A great deal of my work has centred on planetary atmospheres.
In graduate school I began working on a test case for the Versatile Software for the Transfer of Atmospheric Radiation (VSTAR) using high resolution data from Gemini. This presented us with an opportunity to measure the deuterium-to-hydrogen ratio in the planet (a proxy for determining the materials it originated from) using methane bands in the infrared. This is of particular interest for our ice giants because they are believed to have formed much closer to the Sun than they currently orbit, undergoing a dramatic migration event early on. Applying a similar approach to Neptune, estimates of the abundances for two different latitudes for each of these ice giants were determined to more precision (and with a more comprehensive cloud model) than in previous attempts. The characterisation of the origins of ice giants is also of interest because of the exotic worlds called super Earths which we find in other solar systems. We want to know under which circumstances an ice giant, versus a terrestrial super Earth, will form.
Hot Jupiters are lovely to study, because they're relatively easy to study. They're also exciting, because they're so incredibly "alien" to us Solar System dwellers.
Along with polarimetric observations of hot Jupiters, I used HST (Hubble) and Spitzer data along with VSTAR to characterise the atmospheres of hot Jupiters. For HD 189733b, these models were used to produce an approximation of cloud structures used in a forward model for polarised light. This forward model and limitations from literature in theory helped to validate our polarimetric observations with HiPPI.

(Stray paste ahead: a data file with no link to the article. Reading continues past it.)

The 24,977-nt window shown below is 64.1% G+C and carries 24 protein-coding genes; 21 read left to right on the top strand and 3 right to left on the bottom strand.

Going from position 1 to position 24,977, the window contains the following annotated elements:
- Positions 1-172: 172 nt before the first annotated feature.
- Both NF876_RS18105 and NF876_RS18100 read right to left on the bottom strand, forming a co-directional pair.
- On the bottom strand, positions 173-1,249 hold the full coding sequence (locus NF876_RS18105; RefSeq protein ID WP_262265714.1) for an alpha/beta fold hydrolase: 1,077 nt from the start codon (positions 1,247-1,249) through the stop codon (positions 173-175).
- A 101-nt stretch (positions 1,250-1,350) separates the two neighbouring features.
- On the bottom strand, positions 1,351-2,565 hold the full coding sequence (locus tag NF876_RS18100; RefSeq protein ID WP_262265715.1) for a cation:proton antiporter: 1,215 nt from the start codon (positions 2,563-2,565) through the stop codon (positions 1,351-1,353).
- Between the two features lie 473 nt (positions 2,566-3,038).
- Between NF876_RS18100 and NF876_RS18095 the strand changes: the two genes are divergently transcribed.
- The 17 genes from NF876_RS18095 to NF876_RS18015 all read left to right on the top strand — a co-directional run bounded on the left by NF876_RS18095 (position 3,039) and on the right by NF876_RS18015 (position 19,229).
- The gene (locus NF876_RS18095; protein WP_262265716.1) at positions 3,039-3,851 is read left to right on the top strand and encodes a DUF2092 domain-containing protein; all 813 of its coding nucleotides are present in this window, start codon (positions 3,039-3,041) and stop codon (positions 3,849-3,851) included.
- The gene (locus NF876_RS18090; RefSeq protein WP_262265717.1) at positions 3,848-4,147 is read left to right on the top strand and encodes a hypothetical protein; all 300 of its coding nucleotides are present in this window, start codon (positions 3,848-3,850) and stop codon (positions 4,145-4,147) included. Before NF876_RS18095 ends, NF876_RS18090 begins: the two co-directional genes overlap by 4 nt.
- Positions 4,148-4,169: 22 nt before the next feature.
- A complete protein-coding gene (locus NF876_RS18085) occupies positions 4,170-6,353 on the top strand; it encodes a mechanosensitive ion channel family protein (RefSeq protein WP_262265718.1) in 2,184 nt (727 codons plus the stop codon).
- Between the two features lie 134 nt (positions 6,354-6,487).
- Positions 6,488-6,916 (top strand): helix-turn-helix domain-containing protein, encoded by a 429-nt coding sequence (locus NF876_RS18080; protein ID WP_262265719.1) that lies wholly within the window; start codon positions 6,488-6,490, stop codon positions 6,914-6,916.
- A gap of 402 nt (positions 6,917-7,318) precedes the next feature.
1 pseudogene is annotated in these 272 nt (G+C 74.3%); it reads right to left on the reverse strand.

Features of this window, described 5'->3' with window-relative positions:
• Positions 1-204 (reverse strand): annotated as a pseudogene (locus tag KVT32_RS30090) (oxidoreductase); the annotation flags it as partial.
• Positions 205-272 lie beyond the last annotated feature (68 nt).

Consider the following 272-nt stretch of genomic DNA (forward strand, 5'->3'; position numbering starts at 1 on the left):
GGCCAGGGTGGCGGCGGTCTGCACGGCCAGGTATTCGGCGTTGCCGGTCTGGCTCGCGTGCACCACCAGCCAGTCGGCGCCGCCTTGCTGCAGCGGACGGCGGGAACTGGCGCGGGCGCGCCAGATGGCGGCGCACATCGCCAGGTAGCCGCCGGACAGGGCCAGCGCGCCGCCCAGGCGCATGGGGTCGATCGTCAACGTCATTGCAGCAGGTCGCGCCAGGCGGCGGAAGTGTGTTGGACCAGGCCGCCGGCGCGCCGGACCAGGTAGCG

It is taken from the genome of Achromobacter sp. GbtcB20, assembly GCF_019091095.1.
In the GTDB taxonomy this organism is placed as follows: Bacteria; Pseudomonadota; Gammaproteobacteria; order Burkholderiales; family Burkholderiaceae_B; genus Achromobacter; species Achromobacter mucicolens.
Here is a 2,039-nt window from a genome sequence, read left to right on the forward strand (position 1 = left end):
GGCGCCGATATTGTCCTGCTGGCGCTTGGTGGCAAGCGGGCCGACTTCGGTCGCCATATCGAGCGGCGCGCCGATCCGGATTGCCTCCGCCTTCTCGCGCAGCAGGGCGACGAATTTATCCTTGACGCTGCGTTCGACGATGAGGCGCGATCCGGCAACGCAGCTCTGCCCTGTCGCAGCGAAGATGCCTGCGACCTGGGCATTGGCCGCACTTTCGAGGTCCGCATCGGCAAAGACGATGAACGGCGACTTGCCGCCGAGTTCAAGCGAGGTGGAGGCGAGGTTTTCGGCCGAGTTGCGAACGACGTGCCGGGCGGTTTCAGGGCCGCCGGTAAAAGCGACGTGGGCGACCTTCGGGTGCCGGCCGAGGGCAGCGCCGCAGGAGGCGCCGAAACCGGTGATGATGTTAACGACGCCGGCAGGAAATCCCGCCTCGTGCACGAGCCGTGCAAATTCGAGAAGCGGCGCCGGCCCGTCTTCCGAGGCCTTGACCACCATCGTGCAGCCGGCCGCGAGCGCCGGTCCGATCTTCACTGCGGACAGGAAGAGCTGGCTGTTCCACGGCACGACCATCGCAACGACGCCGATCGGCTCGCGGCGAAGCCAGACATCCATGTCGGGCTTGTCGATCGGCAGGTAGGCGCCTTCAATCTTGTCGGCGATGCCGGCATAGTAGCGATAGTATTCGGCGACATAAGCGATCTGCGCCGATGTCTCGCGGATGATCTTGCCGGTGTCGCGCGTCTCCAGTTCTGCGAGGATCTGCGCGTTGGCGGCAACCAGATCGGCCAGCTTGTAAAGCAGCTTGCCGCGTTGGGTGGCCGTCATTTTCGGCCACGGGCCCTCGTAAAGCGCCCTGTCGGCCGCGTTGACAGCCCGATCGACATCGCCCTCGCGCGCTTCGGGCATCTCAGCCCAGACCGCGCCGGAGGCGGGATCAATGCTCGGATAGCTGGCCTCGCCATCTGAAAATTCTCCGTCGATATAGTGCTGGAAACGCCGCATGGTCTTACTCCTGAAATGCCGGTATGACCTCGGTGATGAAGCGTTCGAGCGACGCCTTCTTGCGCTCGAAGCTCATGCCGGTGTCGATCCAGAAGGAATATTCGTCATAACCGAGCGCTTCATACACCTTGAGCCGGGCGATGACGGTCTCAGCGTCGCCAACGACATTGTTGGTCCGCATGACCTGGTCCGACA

Super Earths and Terrestrials
Finding ways to distinguish between different types of terrestrials (Venus, early Earth, Earth like, "dead", something-we-haven't-thought-of), and between true super-terrestrials and stripped ice giants will be vital to the habitability studies of the next few decades. Most of my work focuses on using polarimetry as a tool to distinguish between these worlds from differences in their atmospheres, clouds and surfaces. This assesses habitability. Polarimetry holds the ability to identify some biosignatures, detect oceans, characterise clouds and characterise the bulk atmospheric composition. Because of its dependence on orbit and direction it could also provide a means to map worlds and their weather, and provide orbital information. Importantly, it is well suited to measure the reflected visible light of Earth-like temperate worlds around sun-like stars with its natural star-nulling and sensitivity (for Rayleigh scattering).